John Frederick also tried to elevate Pomerania's military status in the Upper Saxon Circle to match the position of Saxony and Brandenburg, yet without success. He failed to gain the status of a higher rank for himself and remained on the third rank, Zugeordneter, after the Kreisoberst of Saxony and the Nachgeordneter of Brandenburg. He also failed to get the circle assembly (Kreistag) to approve of granting the Pomeranian duchy an additional Zugeordneter post instead. As a consequence, John Frederick refused to pay his obligate financial share to the circle's treasury, the Kreiskasten.[9]

John Frederick improved the relations with Brandenburg by marrying Erdmut (also Erdmuthe; 26 June 1561 – 13 November 1623),[10] oldest daughter of John George, Elector of Brandenburg. He had no children with her.[11]

John Frederick died on 9 February 1600.[11] His sudden death during a party at Wolgast contributed to apocalyptic fears which were especially widespread in 1600.[12] He was succeeded by Barnim XII; who however, outlived his brother by only three years.[13]


  1. ^ Grewolls (1995), p. 213
  2. ^ Inachim (2008), pp. 58–59
  3. ^ a b c Inachim (2008), pp. 60–61
  4. ^ Krüger (2006), pp. 53–55
  5. ^ a b Lavery (2002), pp. 129
  6. ^ Lanzinner (1993), p. 412
  7. ^ Inachim (2008), p. 61
  8. ^ Hildisch (1980), p. 53
  9. ^ Nicklas (2002), pp. 134–135
  10. ^ Cawley, Charles, Medieval Lands Project: Pomerania, Medieval Lands database, Foundation for Medieval Genealogy,[self-published source][better source needed]
  11. ^ a b Inachim (2008), p. 62
  12. ^ Kaufmann (2006), p. 419
  13. ^ Inachim (2008), p. 63


  • Grewolls, Grete (1995). Wer war wer in Mecklenburg-Vorpommern? Ein Personenlexikon. Edition Temmen. ISBN 3-86108-282-9.
  • Hildisch, Johannes (1980). Die Münzen der pommerschen Herzöge von 1569 bis zum Erlöschen des Greifengeschlechtes. Böhlau. ISBN 3-412-04679-5.
  • Inachim, Kyra (2008). Die Geschichte Pommerns. Hinstorff Rostock. ISBN 978-3-356-01044-2.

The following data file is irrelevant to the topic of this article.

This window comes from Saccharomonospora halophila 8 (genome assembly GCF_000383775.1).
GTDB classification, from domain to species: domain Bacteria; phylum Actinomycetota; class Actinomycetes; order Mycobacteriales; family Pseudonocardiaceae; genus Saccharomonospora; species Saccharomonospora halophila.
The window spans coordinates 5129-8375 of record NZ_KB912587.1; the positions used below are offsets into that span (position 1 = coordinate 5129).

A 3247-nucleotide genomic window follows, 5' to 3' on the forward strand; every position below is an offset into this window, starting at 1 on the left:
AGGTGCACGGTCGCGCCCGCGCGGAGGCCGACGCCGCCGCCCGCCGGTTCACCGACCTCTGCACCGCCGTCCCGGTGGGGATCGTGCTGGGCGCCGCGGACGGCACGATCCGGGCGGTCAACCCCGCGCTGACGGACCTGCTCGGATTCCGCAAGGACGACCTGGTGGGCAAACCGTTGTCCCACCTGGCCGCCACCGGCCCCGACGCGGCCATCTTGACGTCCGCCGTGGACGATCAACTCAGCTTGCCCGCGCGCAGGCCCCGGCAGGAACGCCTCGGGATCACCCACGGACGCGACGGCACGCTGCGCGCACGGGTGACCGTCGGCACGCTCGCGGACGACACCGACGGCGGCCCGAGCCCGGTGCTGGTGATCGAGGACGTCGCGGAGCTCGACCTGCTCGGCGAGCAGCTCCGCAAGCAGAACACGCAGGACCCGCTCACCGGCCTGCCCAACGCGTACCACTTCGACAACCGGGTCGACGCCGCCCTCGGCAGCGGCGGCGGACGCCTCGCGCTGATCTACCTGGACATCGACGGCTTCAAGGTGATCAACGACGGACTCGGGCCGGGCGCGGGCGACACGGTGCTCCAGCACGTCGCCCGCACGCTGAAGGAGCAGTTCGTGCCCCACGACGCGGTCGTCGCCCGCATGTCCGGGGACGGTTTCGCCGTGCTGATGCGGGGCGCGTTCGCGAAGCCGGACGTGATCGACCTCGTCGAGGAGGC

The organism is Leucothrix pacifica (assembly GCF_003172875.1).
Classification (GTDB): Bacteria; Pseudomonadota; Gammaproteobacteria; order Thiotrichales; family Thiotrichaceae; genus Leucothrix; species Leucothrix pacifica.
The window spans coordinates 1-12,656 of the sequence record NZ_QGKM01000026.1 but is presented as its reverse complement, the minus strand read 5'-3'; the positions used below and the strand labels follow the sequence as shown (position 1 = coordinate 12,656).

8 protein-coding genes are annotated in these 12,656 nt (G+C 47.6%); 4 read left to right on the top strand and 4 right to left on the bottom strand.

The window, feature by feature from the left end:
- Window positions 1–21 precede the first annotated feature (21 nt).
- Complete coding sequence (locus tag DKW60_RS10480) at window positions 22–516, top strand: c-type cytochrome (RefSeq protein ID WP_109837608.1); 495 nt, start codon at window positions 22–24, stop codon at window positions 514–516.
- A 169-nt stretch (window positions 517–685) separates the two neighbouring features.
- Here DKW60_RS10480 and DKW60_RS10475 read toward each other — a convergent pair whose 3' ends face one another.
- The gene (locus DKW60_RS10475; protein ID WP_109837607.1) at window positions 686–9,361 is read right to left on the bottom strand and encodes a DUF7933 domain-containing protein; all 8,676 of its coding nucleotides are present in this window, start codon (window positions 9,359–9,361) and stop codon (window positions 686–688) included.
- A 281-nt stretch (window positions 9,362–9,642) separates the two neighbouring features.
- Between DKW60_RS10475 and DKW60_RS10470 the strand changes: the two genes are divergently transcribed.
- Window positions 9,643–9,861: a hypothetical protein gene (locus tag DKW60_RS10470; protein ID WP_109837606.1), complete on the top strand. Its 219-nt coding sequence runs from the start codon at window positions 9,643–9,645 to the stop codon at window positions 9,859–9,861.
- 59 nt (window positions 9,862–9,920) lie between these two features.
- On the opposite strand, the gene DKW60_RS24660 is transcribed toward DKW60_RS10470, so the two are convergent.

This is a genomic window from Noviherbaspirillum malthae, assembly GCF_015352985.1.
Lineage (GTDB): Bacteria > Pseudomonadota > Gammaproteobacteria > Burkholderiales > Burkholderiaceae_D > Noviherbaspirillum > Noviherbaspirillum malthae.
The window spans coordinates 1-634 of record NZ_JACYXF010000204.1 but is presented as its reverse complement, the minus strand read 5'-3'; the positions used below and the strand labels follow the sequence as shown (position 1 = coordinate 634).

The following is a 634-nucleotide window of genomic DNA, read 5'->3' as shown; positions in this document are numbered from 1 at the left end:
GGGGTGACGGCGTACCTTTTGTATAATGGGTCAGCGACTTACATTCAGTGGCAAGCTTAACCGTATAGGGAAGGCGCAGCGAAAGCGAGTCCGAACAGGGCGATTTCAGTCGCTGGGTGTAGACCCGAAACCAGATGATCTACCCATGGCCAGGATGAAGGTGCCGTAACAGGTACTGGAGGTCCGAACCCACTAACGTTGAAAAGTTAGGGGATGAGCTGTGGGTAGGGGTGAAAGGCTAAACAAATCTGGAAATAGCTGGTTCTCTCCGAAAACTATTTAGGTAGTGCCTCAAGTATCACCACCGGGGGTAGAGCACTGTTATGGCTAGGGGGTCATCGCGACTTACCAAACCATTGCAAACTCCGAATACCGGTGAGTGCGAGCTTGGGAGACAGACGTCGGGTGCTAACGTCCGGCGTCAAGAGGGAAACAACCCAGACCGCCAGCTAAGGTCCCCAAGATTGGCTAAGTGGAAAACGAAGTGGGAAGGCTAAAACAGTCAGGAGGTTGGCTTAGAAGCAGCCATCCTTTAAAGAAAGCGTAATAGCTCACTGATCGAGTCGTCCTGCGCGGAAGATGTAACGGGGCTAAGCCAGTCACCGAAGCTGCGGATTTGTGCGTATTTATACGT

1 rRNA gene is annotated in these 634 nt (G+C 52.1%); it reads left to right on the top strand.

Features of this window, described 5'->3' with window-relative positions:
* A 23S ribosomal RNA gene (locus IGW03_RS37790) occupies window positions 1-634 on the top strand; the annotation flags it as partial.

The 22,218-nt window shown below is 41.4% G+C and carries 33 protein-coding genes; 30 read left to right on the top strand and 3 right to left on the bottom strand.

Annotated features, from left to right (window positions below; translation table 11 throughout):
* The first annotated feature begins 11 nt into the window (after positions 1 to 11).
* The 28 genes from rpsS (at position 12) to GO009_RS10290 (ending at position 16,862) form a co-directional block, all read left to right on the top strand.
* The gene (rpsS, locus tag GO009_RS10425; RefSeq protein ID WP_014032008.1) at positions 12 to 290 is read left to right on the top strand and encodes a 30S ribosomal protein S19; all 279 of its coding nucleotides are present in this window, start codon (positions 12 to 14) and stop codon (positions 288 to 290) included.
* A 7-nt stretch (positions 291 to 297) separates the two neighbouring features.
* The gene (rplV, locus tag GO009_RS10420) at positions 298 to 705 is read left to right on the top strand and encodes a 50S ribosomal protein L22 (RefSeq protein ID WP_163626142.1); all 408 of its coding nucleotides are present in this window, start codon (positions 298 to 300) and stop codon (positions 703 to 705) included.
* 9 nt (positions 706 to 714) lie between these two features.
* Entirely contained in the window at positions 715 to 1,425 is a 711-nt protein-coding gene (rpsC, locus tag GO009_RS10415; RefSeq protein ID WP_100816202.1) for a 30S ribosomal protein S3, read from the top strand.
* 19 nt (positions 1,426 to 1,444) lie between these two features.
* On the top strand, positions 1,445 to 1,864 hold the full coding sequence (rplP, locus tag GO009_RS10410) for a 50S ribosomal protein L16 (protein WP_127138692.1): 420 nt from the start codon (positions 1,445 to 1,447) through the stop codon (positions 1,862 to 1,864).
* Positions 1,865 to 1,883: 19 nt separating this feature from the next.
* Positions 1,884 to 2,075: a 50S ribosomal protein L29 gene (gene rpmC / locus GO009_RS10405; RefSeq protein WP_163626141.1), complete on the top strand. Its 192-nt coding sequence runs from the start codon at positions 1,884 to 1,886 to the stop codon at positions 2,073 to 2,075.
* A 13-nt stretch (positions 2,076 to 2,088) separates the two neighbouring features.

• Kaufmann, Thomas (2006). Konfession und Kultur: lutherischer Protestantismus in der zweiten Hälfte des Reformationsjahrhunderts. Mohr Siebeck. ISBN 3161490177.
  • Krüger, Joachim (2006). Zwischen dem Reich und Schweden: die landesherrliche Münzprägung im Herzogtum Pommern und in Schwedisch-Pommern in der frühen Neuzeit (ca. 1580 bis 1715). LIT Verlag Berlin-Hamburg-Münster. ISBN 3-8258-9768-0.
  • Lanzinner, Maximilian (1993). Friedenssicherung und politische Einheit des Reiches unter Kaiser Maximilian II. (1564–1576). Vandenhoeck & Ruprecht. ISBN 3-525-35947-0.
  • Lavery, Jason Edward (2002). Germany's northern challenge: the Holy Roman Empire and the Scandinavian struggle for the Baltic, 1563–1576. Brill Academic. ISBN 0-391-04156-8.
  • Nicklas, Thomas (2002). Macht oder Recht: frühneuzeitliche Politik im Obersächsischen Reichskreis. Franz Steiner Verlag. ISBN 3-515-07939-4.

External linksEdit

John Frederick of Pomerania
Born: 27 August 1542 Died: 9 February 1600
Regnal titles
Preceded by
Martin Weiher
Administrator of Cammin
Succeeded by
Casimir VI
Preceded by
Philip I
Duke of Pomerania-Wolgast
with Barnim X (1560–1569)
Bogislaw XIII (1560–1569)
Ernest Louis (1560–1592)
Succeeded by
Ernest Louis
as sole ruler
Preceded by
Barnim XI
Duke of Pomerania-Stettin
Succeeded by
Barnim XII